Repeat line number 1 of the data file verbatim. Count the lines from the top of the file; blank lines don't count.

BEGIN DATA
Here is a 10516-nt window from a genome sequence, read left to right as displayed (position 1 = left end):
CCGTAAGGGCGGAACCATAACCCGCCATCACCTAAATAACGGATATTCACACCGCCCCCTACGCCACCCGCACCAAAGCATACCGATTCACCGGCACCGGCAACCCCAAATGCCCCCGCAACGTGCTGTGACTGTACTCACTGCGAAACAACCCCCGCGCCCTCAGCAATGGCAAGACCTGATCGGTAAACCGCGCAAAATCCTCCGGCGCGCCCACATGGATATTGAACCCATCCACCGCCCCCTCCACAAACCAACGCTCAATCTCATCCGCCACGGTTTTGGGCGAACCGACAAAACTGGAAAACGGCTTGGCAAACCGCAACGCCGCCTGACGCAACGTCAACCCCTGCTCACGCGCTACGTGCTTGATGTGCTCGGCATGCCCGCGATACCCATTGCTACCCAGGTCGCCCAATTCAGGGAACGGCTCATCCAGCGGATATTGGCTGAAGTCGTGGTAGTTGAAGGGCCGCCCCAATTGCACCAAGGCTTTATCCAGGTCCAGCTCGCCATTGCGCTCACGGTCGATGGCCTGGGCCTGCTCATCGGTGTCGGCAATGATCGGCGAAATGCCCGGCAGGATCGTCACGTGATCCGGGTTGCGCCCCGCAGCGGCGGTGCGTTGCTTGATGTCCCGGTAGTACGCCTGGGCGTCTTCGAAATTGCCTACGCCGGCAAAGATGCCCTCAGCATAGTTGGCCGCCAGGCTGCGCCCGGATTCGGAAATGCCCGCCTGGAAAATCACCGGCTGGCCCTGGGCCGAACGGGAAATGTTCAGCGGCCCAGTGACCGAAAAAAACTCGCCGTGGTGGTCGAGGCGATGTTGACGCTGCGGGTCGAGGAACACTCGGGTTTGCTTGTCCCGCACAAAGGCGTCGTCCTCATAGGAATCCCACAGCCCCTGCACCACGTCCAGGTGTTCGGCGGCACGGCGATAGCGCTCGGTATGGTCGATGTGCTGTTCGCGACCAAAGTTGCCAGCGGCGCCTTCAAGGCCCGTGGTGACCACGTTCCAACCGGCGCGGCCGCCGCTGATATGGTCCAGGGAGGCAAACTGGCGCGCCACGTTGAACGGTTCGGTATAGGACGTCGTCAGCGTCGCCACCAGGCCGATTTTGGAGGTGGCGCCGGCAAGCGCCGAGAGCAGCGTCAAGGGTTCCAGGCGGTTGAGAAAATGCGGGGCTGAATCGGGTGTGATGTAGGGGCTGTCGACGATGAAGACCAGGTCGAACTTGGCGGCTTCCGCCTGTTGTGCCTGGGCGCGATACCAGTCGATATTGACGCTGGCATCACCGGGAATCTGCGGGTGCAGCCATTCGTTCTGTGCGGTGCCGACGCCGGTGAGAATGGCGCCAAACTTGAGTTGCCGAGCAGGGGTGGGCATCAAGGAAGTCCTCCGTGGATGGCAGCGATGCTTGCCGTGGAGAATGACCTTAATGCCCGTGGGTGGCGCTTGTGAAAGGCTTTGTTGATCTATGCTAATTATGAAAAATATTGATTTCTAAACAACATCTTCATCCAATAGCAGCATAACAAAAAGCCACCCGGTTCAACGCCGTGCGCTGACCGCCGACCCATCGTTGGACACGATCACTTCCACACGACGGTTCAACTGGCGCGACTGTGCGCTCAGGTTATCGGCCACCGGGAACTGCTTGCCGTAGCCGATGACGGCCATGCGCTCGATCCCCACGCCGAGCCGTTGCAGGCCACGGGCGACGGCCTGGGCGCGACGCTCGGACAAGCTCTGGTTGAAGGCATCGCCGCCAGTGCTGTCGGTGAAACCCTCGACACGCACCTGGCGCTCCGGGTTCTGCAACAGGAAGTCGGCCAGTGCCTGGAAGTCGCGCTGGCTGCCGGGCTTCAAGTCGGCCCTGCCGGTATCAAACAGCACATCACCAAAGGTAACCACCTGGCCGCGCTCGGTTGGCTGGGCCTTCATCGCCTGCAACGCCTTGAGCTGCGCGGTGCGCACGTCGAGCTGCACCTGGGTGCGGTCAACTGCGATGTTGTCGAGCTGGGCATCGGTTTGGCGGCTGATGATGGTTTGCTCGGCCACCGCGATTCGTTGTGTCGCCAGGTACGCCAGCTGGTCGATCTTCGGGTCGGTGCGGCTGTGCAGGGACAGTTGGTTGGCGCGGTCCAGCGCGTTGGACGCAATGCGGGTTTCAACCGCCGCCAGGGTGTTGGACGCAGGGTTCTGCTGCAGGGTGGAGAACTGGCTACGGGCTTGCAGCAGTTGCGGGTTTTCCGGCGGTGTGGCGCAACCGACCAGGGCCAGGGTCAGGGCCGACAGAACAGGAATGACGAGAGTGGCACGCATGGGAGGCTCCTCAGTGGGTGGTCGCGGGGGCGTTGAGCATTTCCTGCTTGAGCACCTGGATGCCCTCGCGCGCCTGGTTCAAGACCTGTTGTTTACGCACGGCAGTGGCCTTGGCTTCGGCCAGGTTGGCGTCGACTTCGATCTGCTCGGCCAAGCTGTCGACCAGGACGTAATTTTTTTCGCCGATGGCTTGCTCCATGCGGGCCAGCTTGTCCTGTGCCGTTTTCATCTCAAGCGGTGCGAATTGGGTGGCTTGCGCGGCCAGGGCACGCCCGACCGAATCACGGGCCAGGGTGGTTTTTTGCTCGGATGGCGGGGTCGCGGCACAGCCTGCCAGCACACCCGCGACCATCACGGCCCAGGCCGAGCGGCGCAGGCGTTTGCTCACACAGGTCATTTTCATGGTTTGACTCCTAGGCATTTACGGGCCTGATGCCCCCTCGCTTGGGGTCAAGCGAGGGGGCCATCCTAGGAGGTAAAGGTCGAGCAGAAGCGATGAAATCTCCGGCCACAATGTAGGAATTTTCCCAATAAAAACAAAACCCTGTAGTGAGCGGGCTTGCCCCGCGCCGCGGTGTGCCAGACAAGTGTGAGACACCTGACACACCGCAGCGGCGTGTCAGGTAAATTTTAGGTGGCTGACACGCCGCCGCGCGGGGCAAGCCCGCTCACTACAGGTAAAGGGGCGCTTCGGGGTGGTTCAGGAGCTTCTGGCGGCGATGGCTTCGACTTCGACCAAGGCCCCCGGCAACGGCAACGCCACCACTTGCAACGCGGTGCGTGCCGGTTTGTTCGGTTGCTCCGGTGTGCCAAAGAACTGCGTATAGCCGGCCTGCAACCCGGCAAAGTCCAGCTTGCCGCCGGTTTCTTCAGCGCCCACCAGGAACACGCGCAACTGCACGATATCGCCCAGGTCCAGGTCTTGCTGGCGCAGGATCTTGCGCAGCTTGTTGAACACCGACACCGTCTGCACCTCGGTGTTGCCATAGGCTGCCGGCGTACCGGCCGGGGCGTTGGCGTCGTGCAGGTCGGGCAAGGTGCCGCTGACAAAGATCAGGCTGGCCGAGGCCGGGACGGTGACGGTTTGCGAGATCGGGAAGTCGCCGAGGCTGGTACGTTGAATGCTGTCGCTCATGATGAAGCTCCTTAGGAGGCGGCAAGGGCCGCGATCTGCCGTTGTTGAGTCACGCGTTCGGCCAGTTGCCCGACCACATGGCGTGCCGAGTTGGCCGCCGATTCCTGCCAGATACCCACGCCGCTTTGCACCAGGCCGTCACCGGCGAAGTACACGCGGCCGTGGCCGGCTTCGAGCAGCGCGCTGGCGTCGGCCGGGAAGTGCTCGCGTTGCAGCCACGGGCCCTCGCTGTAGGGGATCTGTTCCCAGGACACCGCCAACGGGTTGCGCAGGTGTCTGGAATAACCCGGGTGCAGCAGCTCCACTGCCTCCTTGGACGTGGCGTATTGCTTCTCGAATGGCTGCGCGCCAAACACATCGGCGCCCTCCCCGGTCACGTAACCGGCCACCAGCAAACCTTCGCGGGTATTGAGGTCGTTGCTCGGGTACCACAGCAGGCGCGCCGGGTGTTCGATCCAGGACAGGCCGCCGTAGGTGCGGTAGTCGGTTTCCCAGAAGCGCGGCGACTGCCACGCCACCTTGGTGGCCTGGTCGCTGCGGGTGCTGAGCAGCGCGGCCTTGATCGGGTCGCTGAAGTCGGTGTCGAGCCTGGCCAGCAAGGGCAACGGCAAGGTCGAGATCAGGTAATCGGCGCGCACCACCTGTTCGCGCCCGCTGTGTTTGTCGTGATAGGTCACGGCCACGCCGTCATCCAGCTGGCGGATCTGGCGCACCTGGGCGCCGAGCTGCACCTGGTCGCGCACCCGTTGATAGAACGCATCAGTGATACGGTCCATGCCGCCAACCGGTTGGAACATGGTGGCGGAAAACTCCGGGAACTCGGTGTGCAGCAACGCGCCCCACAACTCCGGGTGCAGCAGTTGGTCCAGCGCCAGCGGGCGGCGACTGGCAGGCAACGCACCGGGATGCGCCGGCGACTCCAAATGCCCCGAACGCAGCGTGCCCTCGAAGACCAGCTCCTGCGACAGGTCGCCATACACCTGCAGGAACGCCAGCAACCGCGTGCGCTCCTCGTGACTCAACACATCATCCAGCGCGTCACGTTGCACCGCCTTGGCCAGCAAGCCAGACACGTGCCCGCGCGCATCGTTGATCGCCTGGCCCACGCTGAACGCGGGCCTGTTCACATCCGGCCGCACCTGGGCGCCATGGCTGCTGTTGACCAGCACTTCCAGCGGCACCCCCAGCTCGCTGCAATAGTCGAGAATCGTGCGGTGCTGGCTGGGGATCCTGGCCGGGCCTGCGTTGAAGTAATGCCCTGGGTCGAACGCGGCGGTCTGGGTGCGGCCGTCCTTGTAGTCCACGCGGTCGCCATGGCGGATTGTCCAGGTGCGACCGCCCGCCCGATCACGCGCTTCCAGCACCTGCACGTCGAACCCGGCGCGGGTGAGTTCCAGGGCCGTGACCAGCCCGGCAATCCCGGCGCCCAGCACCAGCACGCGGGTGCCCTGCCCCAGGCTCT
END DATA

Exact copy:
Here is a 10516-nt window from a genome sequence, read left to right as displayed (position 1 = left end):